Last year my preview piece for the upcoming season in the Boardroom was, mercifully, short, while the one I did about what the coming nine months would hold for our newly appointed manager Malky Mackay went on for absolutely ages! Well, having done the opposite this year as the off the field preview I did yesterday clocked up something like 1,600 words, my initial thought when sitting here to start this piece was to complete the job by typing a couple of paragraphs which said that our manager will be sacked if we are not right up there in the top three or four come October or November.
After all, having given our manager something like £5 million to spend on transfer fees alone (so far only a few hundred thousand of that has been recouped in outgoing transfer fees), Vincent Tan and the members of Cardiff City’s Board will be expecting substantive progress from last year’s encouraging but ultimately disappointing first season at the helm for Malky Mackay. Besides that impressive transfer budget, Mackay has also been given the resources to bring Craig Bellamy here and you have to think that the wages for the likes of Mutch, Helguson, Kim Bo-Kyung, Lewis and Velikonja could well be more than the combined salaries of the players who have left the club this summer. Yes, Malky Mackay has been backed to an extent that probably no other Cardiff manager has in the past and, whatever way the millions Vincent Tan believes we will make from his re-branding are meant to come about, it seems certain that we will have to be in the Premiership to do so. Consequently, if the signs are that Malky Mackay isn’t going to be able to deliver top flight football, you fear for his survival chances.
However, a couple of things need to be borne in mind here. First, it’s obvious that the Board have confidence in Malky – the contract extension he signed just before the League Cup Final is proof of that. The second point is that, although I realise that a manager’s reputation can be ruined by just a couple of defeats these days, Malky Mackay is recognised by many in the game as one of Football managements bright young things – any straw poll taken now of experienced and successful current managers would surely produce a majority who believed Cardiff had the right man in charge.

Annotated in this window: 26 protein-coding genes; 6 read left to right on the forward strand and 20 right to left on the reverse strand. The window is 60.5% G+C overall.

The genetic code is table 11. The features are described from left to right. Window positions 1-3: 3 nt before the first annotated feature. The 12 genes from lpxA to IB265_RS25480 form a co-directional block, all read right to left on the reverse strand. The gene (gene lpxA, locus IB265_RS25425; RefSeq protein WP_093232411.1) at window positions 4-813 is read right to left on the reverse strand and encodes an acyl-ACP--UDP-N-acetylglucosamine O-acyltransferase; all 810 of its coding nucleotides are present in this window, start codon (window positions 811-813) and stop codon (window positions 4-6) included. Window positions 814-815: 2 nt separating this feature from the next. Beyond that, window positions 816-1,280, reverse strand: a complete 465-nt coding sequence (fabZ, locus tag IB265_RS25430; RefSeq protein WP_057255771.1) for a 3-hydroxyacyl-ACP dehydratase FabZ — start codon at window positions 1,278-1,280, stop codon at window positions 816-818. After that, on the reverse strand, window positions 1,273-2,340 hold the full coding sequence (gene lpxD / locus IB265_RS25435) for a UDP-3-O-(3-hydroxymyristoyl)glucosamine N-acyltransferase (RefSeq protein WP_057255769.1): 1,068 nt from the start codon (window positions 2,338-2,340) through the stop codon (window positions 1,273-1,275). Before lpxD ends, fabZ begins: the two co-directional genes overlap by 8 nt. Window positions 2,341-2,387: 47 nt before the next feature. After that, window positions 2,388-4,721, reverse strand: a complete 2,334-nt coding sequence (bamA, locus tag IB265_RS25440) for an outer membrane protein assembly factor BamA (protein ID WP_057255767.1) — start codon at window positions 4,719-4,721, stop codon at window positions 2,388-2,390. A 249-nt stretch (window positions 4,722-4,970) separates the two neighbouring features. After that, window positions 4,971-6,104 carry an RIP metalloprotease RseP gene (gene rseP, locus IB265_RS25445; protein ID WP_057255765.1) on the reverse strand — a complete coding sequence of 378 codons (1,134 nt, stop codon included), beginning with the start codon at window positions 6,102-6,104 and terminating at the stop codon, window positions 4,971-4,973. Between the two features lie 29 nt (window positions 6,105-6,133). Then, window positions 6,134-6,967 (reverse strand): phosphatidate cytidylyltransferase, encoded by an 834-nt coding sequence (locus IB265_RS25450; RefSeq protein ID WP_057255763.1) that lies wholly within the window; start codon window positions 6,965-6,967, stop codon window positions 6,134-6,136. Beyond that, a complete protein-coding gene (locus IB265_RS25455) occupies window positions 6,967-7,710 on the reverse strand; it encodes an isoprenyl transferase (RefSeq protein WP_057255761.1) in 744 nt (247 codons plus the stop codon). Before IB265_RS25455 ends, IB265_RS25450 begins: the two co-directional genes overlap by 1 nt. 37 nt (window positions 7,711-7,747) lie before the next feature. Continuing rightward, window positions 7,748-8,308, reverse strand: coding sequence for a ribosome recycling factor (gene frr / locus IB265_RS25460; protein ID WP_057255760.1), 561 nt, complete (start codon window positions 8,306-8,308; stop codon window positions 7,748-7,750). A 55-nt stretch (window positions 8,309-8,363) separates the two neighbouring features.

I’m among what I believe to be a large majority of supporters who believe Malky Mackay did a very good job last season. True, I think he was lucky to inherit a fanbase at his new club which did not need much pleasing after Dave Jones sometimes gave the impression he would rather be anywhere else but at Cardiff during his final year with the club. Furthermore, by building a squad reliant to a large degree on the honest virtues of hard work and selflessness, he was providing the very qualities that fans wanted after years where we had too many big ego’s who, sometimes, could be accused of putting the needs of the team second, but I think it’s fair to say that Malky Mackay has put the foundations in place which give him the opportunity of making a significant progression in his second season.